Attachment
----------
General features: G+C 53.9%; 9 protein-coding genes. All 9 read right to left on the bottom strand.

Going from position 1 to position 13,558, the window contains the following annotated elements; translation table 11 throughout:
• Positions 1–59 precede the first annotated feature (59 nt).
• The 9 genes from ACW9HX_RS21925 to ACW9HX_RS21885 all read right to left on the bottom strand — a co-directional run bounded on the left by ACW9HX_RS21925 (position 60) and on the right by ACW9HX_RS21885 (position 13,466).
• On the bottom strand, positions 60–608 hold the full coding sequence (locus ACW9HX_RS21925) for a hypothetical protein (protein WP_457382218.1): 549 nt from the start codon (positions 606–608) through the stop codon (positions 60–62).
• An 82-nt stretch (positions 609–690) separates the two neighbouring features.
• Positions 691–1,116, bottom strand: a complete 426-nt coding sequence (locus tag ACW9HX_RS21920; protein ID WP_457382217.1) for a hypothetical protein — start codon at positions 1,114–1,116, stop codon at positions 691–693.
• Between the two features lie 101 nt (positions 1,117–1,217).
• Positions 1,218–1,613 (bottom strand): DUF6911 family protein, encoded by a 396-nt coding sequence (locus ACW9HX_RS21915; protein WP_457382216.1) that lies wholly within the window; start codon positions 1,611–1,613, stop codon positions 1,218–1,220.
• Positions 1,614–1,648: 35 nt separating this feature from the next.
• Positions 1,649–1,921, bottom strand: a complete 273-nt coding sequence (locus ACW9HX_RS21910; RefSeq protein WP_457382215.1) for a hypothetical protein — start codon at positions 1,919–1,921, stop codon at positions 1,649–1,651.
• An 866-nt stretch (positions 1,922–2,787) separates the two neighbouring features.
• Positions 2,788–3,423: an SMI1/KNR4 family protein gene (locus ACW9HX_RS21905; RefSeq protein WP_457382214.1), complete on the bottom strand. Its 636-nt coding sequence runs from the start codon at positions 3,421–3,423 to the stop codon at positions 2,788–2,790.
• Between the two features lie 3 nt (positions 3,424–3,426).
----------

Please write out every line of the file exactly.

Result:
General features: G+C 53.9%; 9 protein-coding genes. All 9 read right to left on the bottom strand.

Going from position 1 to position 13,558, the window contains the following annotated elements; translation table 11 throughout:
• Positions 1–59 precede the first annotated feature (59 nt).
• The 9 genes from ACW9HX_RS21925 to ACW9HX_RS21885 all read right to left on the bottom strand — a co-directional run bounded on the left by ACW9HX_RS21925 (position 60) and on the right by ACW9HX_RS21885 (position 13,466).
• On the bottom strand, positions 60–608 hold the full coding sequence (locus ACW9HX_RS21925) for a hypothetical protein (protein WP_457382218.1): 549 nt from the start codon (positions 606–608) through the stop codon (positions 60–62).
• An 82-nt stretch (positions 609–690) separates the two neighbouring features.
• Positions 691–1,116, bottom strand: a complete 426-nt coding sequence (locus tag ACW9HX_RS21920; protein ID WP_457382217.1) for a hypothetical protein — start codon at positions 1,114–1,116, stop codon at positions 691–693.
• Between the two features lie 101 nt (positions 1,117–1,217).
• Positions 1,218–1,613 (bottom strand): DUF6911 family protein, encoded by a 396-nt coding sequence (locus ACW9HX_RS21915; protein WP_457382216.1) that lies wholly within the window; start codon positions 1,611–1,613, stop codon positions 1,218–1,220.
• Positions 1,614–1,648: 35 nt separating this feature from the next.
• Positions 1,649–1,921, bottom strand: a complete 273-nt coding sequence (locus ACW9HX_RS21910; RefSeq protein WP_457382215.1) for a hypothetical protein — start codon at positions 1,919–1,921, stop codon at positions 1,649–1,651.
• An 866-nt stretch (positions 1,922–2,787) separates the two neighbouring features.
• Positions 2,788–3,423: an SMI1/KNR4 family protein gene (locus ACW9HX_RS21905; RefSeq protein WP_457382214.1), complete on the bottom strand. Its 636-nt coding sequence runs from the start codon at positions 3,421–3,423 to the stop codon at positions 2,788–2,790.
• Between the two features lie 3 nt (positions 3,424–3,426).